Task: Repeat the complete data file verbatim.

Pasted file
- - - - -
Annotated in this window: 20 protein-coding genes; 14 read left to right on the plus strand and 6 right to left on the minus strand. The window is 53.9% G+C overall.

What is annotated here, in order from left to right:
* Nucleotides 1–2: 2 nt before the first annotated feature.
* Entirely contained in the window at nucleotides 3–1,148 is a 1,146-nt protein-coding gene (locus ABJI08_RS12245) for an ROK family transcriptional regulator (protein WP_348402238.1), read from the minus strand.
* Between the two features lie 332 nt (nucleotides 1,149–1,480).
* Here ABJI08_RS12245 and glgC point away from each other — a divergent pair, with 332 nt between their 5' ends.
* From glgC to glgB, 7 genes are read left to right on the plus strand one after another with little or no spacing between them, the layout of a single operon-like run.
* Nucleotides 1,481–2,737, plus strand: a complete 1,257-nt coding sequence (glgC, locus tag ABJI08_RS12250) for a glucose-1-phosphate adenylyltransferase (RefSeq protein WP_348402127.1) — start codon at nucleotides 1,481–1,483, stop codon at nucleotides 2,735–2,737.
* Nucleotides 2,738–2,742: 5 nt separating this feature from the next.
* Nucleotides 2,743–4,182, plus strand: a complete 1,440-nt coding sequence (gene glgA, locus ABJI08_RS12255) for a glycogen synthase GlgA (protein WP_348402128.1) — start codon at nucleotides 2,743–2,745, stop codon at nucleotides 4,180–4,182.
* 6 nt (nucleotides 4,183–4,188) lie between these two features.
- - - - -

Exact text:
Annotated in this window: 20 protein-coding genes; 14 read left to right on the plus strand and 6 right to left on the minus strand. The window is 53.9% G+C overall.

What is annotated here, in order from left to right:
* Nucleotides 1–2: 2 nt before the first annotated feature.
* Entirely contained in the window at nucleotides 3–1,148 is a 1,146-nt protein-coding gene (locus ABJI08_RS12245) for an ROK family transcriptional regulator (protein WP_348402238.1), read from the minus strand.
* Between the two features lie 332 nt (nucleotides 1,149–1,480).
* Here ABJI08_RS12245 and glgC point away from each other — a divergent pair, with 332 nt between their 5' ends.
* From glgC to glgB, 7 genes are read left to right on the plus strand one after another with little or no spacing between them, the layout of a single operon-like run.
* Nucleotides 1,481–2,737, plus strand: a complete 1,257-nt coding sequence (glgC, locus tag ABJI08_RS12250) for a glucose-1-phosphate adenylyltransferase (RefSeq protein WP_348402127.1) — start codon at nucleotides 1,481–1,483, stop codon at nucleotides 2,735–2,737.
* Nucleotides 2,738–2,742: 5 nt separating this feature from the next.
* Nucleotides 2,743–4,182, plus strand: a complete 1,440-nt coding sequence (gene glgA, locus ABJI08_RS12255) for a glycogen synthase GlgA (protein WP_348402128.1) — start codon at nucleotides 2,743–2,745, stop codon at nucleotides 4,180–4,182.
* 6 nt (nucleotides 4,183–4,188) lie between these two features.